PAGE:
The effort failed with Democrats in lock-step effort against the Republicans efforts to implement regulatory reform of the Housing Finance industry.

Again, in 2005, there was yet another Republican-led effort: the Federal Housing Enterprise Regulatory Reform Act of 2005.  Four Republicans’ names were on the Senate version of the bill, and twenty Republicans’ names were on the House version.  The bill was killed because Democrats in the Committee on Banking, Housing, and Urban Affairs unanimously voted against the bill, and Senate Democrats signaled their intent to filibuster its passage.

John McCain, in vigorous support of the 2005 effort to regulate an increasingly out-of-control industry, said in part:

The Office of Federal Housing Enterprise Oversight’s report goes on to say that Fannie Mae employees deliberately and intentionally manipulated financial reports to hit earnings targets in order to trigger bonuses for senior executives. In the case of Franklin Raines, Fannie Mae’s former chief executive officer, OFHEO’s report shows that over half of Mr. Raines’ compensation for the 6 years through 2003 was directly tied to meeting earnings targets. The report of financial misconduct at Fannie Mae echoes the deeply troubling $5 billion profit restatement at Freddie Mac.

The OFHEO report also states that Fannie Mae used its political power to lobby Congress in an effort to interfere with the regulator’s examination of the company’s accounting problems. This report comes some weeks after Freddie Mac paid a record $3.8 million fine in a settlement with the Federal Election Commission and restated lobbying disclosure reports from 2004 to 2005. These are entities that have demonstrated over and over again that they are deeply in need of reform.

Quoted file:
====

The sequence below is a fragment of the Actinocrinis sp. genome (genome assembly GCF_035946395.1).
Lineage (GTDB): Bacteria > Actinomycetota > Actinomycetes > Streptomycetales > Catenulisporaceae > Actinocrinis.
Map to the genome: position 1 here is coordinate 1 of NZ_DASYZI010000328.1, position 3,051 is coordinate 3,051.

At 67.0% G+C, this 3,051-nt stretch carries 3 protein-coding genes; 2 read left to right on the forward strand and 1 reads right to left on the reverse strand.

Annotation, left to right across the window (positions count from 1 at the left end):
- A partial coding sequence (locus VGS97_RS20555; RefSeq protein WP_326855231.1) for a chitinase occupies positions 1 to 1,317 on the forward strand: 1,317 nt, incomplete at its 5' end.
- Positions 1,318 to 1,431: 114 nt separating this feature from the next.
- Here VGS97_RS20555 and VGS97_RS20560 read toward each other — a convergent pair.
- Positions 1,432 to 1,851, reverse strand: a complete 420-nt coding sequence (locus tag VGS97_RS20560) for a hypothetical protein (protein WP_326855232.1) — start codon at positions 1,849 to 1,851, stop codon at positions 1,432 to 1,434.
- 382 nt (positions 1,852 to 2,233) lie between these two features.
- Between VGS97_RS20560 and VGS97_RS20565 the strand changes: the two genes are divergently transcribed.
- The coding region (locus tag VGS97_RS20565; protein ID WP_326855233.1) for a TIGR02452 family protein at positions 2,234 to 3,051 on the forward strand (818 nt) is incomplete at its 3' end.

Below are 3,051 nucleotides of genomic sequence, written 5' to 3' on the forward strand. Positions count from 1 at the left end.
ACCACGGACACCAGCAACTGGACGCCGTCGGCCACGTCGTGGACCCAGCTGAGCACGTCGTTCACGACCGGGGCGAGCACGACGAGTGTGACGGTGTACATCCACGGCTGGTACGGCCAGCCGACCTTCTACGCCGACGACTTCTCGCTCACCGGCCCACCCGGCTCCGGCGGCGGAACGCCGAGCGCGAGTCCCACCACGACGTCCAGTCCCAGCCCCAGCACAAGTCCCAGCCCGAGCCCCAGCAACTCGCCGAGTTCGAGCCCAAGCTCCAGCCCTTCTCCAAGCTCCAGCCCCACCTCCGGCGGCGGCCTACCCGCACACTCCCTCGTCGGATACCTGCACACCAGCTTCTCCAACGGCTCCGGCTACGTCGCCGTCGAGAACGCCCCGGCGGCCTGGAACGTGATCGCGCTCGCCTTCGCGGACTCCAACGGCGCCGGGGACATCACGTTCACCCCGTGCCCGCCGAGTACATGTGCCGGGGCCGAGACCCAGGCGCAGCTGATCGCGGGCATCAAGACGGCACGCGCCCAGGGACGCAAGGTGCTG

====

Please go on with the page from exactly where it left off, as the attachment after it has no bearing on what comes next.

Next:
For years I have been concerned about the regulatory structure that governs Fannie Mae and Freddie Mac–known as Government-sponsored entities or GSEs–and the sheer magnitude of these companies and the role they play in the housing market. OFHEO’s report this week does nothing to ease these concerns. In fact, the report does quite the contrary. OFHEO’s report solidifies my view that the GSEs need to be reformed without delay.

Franklin Raines, a Democrat and a Clinton appointee, misrepresented $11 billion in Fannie Mae’s accounting system in order to game the system so that he and other senior executives could collect multi-million dollar bonuses.  Fannie Mae was fined some $500 million for the violations.  Raines paid a $25 million fine for his role in the corruption.   Leland Brendsel – yet another Democrat – had earlier been forced out as Chairman of Freddie Mac under a similar cloud of suspicion.

We learn that, in the fall of 2004:

At a dramatic hearing in Richard Baker’s subcommittee, Fannie’s chair, Franklin Raines, stood by the company’s accounting, claiming that Fannie was being victimized by an overzealous regulator.

Notice that Raines – who as already shown was later proven to have committed fraud – blamed Republican regulators for misrepresenting the health of GSEs that we now known were on the verge of a disaster.